Posted 1/21/21 (Thu)
By Jenny Yearous, Curator of Collections Management
Many women dream of the perfect white wedding dress. Fashion and Function: North Dakota Style, opening soon, will feature three spectacular ones.
Jennie M. Kelley wore this dress when she married Oscar St. Clair Chenery, November 24, 1886, in Jamestown, Dakota Territory. SHSND 13405
Marie W. Church wore this dress at her wedding to William H. Church on September 23, 1896, in Beloit, Wisconsin. Twelve years later they moved to Fullerton, ND. SHSND 10876
Sheryl Ann Scheeler wore this dress crocheted by her grandmother, Rose Lanz, when she married Carson D. Fleck on June 30, 1980. SHSND 2018.7.1,.2
A white wedding dress was not popular fashion until after 1840 when Queen Victoria wore white to her wedding and started a fashion trend in Europe and North America among the high society set. It was a sign of wealth to own a gown that could be easily soiled or only worn once. In many non-western cultures, wedding dresses come in a variety of colors. For instance, the traditional Germans from Russia wedding dress was black. This Icelandic folk dress, not in the exhibit, is made of black wool with fabulous gold and wool embroidery. It was worn by Elin Stefansdottir during her marriage to Olafur Thorsteinson in 1861 in Hruni, Iceland. She came to the United States in 1878 bringing this dress with her. They settled near Pembina.
In Norway, the traditional regional bunad would be worn with a wedding crown for the nuptials. This dress is from the Hardanger region. The colors, embroidery, and style are typical from that part of Norway. Unfortunately, we don’t know who made or wore the bunad, but the crown (pictured below) was possibly made by J. Angell Jacobsen from Aalesund, Norway, listed in the 1910 Norwegian census as a goldsmith.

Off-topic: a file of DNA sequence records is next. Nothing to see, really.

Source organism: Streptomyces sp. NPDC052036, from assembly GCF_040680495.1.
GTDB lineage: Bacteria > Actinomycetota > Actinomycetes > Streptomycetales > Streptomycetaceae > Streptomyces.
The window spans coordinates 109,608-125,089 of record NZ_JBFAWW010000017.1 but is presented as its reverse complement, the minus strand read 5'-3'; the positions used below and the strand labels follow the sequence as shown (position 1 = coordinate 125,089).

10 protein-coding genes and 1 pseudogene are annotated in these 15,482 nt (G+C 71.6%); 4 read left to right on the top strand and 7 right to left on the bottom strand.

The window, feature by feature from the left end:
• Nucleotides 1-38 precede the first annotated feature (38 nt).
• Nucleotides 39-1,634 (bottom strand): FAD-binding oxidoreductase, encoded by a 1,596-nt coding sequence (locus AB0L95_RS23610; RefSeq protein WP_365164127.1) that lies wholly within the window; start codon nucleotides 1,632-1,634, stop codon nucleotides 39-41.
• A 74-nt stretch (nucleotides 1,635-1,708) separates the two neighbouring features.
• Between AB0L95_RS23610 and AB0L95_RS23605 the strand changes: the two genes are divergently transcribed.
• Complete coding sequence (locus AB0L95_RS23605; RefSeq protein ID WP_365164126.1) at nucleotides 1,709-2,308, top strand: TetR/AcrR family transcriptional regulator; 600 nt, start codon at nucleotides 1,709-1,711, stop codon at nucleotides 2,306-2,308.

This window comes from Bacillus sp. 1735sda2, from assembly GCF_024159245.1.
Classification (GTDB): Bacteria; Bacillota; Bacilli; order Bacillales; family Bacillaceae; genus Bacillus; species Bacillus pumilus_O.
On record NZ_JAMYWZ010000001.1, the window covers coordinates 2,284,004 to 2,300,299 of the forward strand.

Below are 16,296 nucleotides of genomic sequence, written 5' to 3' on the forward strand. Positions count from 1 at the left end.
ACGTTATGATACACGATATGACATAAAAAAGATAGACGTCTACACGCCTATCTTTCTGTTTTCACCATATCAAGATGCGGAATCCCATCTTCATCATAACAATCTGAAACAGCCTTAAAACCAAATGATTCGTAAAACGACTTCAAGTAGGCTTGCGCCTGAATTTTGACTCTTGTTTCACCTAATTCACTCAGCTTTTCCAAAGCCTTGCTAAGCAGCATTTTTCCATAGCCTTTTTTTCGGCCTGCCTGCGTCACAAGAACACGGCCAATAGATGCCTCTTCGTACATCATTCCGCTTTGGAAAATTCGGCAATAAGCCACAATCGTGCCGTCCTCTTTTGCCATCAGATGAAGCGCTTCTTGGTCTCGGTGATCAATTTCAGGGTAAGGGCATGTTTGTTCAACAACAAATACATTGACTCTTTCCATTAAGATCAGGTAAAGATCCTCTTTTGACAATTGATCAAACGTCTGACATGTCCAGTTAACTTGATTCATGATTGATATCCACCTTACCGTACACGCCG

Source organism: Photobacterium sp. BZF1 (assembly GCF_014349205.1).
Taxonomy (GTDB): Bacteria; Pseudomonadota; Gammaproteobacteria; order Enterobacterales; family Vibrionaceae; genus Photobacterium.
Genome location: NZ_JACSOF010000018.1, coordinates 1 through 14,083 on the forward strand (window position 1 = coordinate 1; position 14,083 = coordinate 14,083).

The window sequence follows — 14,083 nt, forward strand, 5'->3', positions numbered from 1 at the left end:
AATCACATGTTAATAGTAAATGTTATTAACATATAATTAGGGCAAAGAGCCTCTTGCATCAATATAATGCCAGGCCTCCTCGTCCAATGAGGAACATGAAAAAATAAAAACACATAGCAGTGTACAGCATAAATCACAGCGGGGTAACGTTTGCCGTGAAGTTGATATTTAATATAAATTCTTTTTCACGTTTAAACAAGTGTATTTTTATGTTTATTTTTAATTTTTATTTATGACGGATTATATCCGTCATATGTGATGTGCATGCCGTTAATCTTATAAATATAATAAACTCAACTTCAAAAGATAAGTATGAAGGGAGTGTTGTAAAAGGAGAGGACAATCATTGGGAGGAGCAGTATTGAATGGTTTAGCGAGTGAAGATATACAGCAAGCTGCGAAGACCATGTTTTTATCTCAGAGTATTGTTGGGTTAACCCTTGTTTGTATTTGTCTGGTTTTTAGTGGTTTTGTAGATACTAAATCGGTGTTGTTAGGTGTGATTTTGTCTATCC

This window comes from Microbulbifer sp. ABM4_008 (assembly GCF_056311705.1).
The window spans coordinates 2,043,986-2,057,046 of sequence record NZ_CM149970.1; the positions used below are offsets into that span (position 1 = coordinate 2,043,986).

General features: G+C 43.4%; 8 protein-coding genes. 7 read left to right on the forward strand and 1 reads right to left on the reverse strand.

Crowns were often too expensive to be owned by one woman. Instead, a family or a church would own one that would be available for many brides.
In the United States, it wasn’t until after WWII that it became common for women of all levels of society to wear a white gown. Prior to WWII, dresses were usually homemade or sewn by a skilled seamstress. A white gown intended to be worn only once would not have been affordable. Typically, a woman’s wedding dress was her “best dress” for years after the ceremony, whether the bride had a new dress made for the occasion or used one she already owned.
As an example, this blue striped jacket and blue skirt were worn by Jean Myrdal Jensen for her wedding in 1951. The jacket and a shirt (not in the exhibit) were purchased early in 1951 from a dress shop in downtown Fargo. They were purchased without a specific plan. Later in the year, when she started to plan her wedding, she chose this suit because she couldn’t afford a single-use white gown. Jean made this skirt, though we don’t know whether, she made it to match the jacket or bought the jacket to match the skirt. Jean stated she wore this suit after her wedding, though she did not wear the jacket as often as the blouse and skirt.
Jean Myrdal wore this suit for her wedding to Clarence Jensen on November 10, 1951, in Edinburg.
SHSND 2019.29.1, .3
Jean and Clarence Jensen on their wedding day, November 10, 1951.
Here is an interesting side note on women’s dress sizes. In 2007, one of Jean’s granddaughters wore her suit in a family fashion show. The granddaughter wore a size 5, and the suit fit her. Yet Jean said that she was a size 14 in 1951. You might be scratching your head about this, but Jean’s suit is a great example of what is known as “vanity sizing.” The skirt’s 28” waist was typical of a size 16 in the 1950s but was typical of a size 4 by 2011. Most women understand that a size 10 in one store is more like a size 12 in another or a size 8 in a third. There are no standard sizes in the United States. As people are getting larger, clothing manufacturers are changing the sizing to feed into their vanity. This way, women who wore a size 10 in high school may be able to say they still wear a size 10 twenty years later, even if they have gained more than a few pounds.
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If you have items or clothing to be considered as donations to the State Historical Society, go to online donation form, or for more information, contact Melissa at email@example.com or Elise at firstname.lastname@example.org.